The theme of politics constraining rather than enabling change was also pursued by Bowie. “Government is going to have to make some decisions which will not be popular,” he said. “Decisions at national level, decisions at local level.” It was time for the Green Belt taboo to make its customary appearance. “Every professional who’s been involved in these discussions says we need to ease up some of the restrictions,” Bowie said. “But politicians are making political decisions on this issue, because of public perceptions.” He’s right, of course. Why, only the other day housing minister Dominic Raab, MP for Esher and Walton, reaffirmed his belief that existing Green Belt safeguards should be maintained.
Then came Keith Exford, chief executive of the Clarion Housing Group, one of the G15 big housing associations. His take on the large gap between demand and supply was perhaps the most blunt, and had a particular resonance coming from someone whose job it is to actually put roofs over people’s heads. He agreed with previous speakers that inadequate public resources are a problem in London, but assured the assembled that there is “no absence of will” among the G15 members to build as many homes as possible. But, oh, the politics of it all. “Planning is now in purdah,” he said. “We won’t get any decisions until after May.” But the problem went wider. “Pretty much every ward is marginal in terms of what’s happening with development,” he said. And then there was a failure to deal with “the big things”, by which Exford meant “vested interests which hold back development”.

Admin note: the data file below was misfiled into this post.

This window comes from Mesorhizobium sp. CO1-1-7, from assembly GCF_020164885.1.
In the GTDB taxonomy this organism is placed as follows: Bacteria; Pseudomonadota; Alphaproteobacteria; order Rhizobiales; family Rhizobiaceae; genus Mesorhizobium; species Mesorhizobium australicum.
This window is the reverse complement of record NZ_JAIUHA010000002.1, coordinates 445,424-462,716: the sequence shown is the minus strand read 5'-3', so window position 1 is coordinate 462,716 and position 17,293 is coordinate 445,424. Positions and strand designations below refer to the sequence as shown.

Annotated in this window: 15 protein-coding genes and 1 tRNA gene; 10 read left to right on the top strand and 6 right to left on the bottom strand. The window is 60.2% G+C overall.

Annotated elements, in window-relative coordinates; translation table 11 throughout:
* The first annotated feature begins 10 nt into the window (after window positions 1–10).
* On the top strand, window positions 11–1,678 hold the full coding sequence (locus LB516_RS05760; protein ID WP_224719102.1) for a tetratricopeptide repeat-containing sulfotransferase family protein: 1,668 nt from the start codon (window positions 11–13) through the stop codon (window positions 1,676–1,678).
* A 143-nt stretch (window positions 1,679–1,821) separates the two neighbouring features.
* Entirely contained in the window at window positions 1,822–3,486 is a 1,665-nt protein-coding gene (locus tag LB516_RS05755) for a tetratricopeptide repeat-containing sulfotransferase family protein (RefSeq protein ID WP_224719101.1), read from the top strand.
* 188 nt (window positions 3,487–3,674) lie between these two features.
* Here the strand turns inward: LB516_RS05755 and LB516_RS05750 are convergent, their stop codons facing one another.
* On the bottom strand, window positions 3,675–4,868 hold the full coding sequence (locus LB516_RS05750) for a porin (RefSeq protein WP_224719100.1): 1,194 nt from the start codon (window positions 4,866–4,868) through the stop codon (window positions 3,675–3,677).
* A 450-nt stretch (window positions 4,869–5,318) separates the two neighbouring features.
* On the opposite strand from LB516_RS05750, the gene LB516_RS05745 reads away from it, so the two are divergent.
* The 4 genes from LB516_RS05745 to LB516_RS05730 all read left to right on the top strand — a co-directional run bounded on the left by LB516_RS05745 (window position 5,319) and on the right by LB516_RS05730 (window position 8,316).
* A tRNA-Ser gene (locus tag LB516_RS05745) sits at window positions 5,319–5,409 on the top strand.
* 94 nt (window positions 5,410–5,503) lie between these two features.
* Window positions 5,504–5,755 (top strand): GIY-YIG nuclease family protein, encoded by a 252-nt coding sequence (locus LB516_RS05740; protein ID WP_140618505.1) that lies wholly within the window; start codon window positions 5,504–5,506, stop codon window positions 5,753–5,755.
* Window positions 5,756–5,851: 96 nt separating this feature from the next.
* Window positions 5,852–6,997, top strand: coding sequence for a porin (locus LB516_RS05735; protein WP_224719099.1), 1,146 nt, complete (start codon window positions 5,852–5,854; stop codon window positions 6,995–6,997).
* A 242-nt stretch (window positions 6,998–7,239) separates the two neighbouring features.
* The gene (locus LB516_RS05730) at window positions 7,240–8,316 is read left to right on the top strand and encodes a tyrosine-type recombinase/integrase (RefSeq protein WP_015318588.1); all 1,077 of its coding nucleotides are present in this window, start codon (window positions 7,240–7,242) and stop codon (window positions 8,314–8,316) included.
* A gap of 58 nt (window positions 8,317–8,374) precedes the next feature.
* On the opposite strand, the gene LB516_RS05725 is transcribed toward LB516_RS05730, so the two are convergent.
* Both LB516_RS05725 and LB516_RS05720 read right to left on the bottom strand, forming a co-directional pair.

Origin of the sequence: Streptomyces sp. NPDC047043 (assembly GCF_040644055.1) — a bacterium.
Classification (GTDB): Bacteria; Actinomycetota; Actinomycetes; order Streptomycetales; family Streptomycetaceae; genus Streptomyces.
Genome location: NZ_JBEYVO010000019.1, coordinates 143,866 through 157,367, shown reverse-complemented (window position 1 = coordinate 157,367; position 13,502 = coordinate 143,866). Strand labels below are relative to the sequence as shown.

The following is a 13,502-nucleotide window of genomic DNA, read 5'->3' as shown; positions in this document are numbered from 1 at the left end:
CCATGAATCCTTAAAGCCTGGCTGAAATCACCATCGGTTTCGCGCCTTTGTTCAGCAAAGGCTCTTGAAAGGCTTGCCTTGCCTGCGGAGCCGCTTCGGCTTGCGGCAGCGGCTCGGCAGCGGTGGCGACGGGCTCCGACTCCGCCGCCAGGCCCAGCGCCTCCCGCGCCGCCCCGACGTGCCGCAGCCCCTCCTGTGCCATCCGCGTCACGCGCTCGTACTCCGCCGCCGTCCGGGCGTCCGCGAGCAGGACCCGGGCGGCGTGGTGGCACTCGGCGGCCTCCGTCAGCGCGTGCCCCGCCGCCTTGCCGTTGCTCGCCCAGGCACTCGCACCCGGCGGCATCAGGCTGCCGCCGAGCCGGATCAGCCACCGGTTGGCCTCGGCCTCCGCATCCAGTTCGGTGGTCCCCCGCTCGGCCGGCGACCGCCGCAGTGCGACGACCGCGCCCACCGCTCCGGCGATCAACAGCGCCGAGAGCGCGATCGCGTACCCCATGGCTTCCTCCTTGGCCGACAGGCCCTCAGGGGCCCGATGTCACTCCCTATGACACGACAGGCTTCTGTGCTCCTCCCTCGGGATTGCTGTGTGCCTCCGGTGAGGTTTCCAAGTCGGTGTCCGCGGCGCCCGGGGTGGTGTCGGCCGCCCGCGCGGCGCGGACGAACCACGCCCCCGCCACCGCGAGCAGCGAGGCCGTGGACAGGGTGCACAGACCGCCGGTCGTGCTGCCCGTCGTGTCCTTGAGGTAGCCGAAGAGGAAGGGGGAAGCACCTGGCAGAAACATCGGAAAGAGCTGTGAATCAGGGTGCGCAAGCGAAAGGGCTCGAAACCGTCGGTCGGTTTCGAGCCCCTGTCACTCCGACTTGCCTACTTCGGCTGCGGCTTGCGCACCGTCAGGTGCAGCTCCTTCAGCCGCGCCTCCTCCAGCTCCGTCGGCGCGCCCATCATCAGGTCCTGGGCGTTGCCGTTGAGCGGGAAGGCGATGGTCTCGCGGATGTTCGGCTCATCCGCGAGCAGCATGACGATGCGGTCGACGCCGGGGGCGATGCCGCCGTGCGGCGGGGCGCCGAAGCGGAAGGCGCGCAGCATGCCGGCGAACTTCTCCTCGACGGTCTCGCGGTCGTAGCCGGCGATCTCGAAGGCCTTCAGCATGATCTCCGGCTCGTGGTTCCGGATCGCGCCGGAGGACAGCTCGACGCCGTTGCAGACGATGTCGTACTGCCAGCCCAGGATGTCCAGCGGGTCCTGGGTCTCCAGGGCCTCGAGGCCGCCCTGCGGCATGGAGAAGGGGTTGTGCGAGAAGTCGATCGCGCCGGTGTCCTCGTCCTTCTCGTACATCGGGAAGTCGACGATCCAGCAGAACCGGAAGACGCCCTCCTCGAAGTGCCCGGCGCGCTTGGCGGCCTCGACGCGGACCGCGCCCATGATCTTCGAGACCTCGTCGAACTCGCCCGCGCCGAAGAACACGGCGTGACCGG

He had a list: “The Green Belt’s about dog-walkers, the suburbs are about preserving the idyll of low density.” Of Inner London, he said: “We have very low density estates which are reaching the end of their useful lives, but if you are seen to be doing something about re-providing those homes, it’s called ‘social cleansing’. And now we’re being told that we might have to start having ballots [before we can do it], which means private organisations surrendering control of their assets to the will of current occupiers rather than future occupiers”. He concluded: “There are real tensions in the system, some irreconcilable differences, which require political will to resolve. Are politicians brave enough to take decisions in the wider public interest, knowing that they are going to upset people? I’m sorry to say they are probably not.”
Exford wasn’t against the idea of a housing summit, but felt that if it didn’t deal with those controversies head on, little was likely to change as a result of it. Here was the glass half empty view of that nascent consensus the LSE report’s authors rightly identified. They are under no illusions about the difficulties. Exford simply pointed out some of the starker ones.
It all took me back to another piece of research, published in 2016 during the London Mayor election campaign that brought Sadiq Khan to power. A joint effort by Shelter and planning consultants Quod, it concluded that bringing overall housing supply in London up to 50,000 new homes a year would mean doing several things that would meet with resistance and – my word, not theirs – break taboos. Things like new garden cities outside London; more tall buildings; higher densities in the suburbs; more estate redevelopment; and, yes, re-designating some of the Green Belt. All these things present dilemmas. All are problematic. Yet if none of them are done, London’s housing shortage problem seems sure to keep on getting worse.